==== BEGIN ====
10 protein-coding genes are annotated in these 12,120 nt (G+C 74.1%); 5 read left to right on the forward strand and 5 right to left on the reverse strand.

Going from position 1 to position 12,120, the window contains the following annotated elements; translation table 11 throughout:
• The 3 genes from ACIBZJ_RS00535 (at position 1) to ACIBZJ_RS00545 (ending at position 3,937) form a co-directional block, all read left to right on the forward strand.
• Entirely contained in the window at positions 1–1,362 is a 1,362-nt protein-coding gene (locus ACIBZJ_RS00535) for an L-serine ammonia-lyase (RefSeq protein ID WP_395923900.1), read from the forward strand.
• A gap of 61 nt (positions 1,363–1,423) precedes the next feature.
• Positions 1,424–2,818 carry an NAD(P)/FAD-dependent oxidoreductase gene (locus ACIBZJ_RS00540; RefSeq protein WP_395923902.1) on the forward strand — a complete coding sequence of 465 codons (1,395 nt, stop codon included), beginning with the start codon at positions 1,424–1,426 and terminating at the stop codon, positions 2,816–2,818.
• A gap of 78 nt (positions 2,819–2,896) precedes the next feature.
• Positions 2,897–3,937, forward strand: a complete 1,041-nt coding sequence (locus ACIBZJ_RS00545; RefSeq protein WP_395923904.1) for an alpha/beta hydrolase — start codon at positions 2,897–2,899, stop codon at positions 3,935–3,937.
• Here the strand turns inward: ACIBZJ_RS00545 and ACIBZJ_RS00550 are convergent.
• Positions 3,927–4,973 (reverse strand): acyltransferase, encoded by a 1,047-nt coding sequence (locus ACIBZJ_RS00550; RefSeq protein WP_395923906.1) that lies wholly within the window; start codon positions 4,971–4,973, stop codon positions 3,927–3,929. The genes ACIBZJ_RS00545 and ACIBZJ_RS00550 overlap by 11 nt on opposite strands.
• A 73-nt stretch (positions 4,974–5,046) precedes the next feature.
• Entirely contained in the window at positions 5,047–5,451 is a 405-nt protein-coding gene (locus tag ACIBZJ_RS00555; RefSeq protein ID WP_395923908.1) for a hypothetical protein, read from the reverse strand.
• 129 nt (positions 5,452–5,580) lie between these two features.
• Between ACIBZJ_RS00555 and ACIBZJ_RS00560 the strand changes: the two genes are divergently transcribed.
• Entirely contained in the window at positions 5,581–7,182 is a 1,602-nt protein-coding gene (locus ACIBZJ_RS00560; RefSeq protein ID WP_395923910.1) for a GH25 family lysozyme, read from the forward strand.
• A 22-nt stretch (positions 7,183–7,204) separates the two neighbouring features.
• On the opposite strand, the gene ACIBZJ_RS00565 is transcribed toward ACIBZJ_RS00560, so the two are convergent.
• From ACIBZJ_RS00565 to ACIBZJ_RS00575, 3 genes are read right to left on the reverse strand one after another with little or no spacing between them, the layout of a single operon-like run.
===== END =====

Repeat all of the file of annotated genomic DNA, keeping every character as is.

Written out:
10 protein-coding genes are annotated in these 12,120 nt (G+C 74.1%); 5 read left to right on the forward strand and 5 right to left on the reverse strand.

Going from position 1 to position 12,120, the window contains the following annotated elements; translation table 11 throughout:
• The 3 genes from ACIBZJ_RS00535 (at position 1) to ACIBZJ_RS00545 (ending at position 3,937) form a co-directional block, all read left to right on the forward strand.
• Entirely contained in the window at positions 1–1,362 is a 1,362-nt protein-coding gene (locus ACIBZJ_RS00535) for an L-serine ammonia-lyase (RefSeq protein ID WP_395923900.1), read from the forward strand.
• A gap of 61 nt (positions 1,363–1,423) precedes the next feature.
• Positions 1,424–2,818 carry an NAD(P)/FAD-dependent oxidoreductase gene (locus ACIBZJ_RS00540; RefSeq protein WP_395923902.1) on the forward strand — a complete coding sequence of 465 codons (1,395 nt, stop codon included), beginning with the start codon at positions 1,424–1,426 and terminating at the stop codon, positions 2,816–2,818.
• A gap of 78 nt (positions 2,819–2,896) precedes the next feature.
• Positions 2,897–3,937, forward strand: a complete 1,041-nt coding sequence (locus ACIBZJ_RS00545; RefSeq protein WP_395923904.1) for an alpha/beta hydrolase — start codon at positions 2,897–2,899, stop codon at positions 3,935–3,937.
• Here the strand turns inward: ACIBZJ_RS00545 and ACIBZJ_RS00550 are convergent.
• Positions 3,927–4,973 (reverse strand): acyltransferase, encoded by a 1,047-nt coding sequence (locus ACIBZJ_RS00550; RefSeq protein WP_395923906.1) that lies wholly within the window; start codon positions 4,971–4,973, stop codon positions 3,927–3,929. The genes ACIBZJ_RS00545 and ACIBZJ_RS00550 overlap by 11 nt on opposite strands.
• A 73-nt stretch (positions 4,974–5,046) precedes the next feature.
• Entirely contained in the window at positions 5,047–5,451 is a 405-nt protein-coding gene (locus tag ACIBZJ_RS00555; RefSeq protein ID WP_395923908.1) for a hypothetical protein, read from the reverse strand.
• 129 nt (positions 5,452–5,580) lie between these two features.
• Between ACIBZJ_RS00555 and ACIBZJ_RS00560 the strand changes: the two genes are divergently transcribed.
• Entirely contained in the window at positions 5,581–7,182 is a 1,602-nt protein-coding gene (locus ACIBZJ_RS00560; RefSeq protein ID WP_395923910.1) for a GH25 family lysozyme, read from the forward strand.
• A 22-nt stretch (positions 7,183–7,204) separates the two neighbouring features.
• On the opposite strand, the gene ACIBZJ_RS00565 is transcribed toward ACIBZJ_RS00560, so the two are convergent.
• From ACIBZJ_RS00565 to ACIBZJ_RS00575, 3 genes are read right to left on the reverse strand one after another with little or no spacing between them, the layout of a single operon-like run.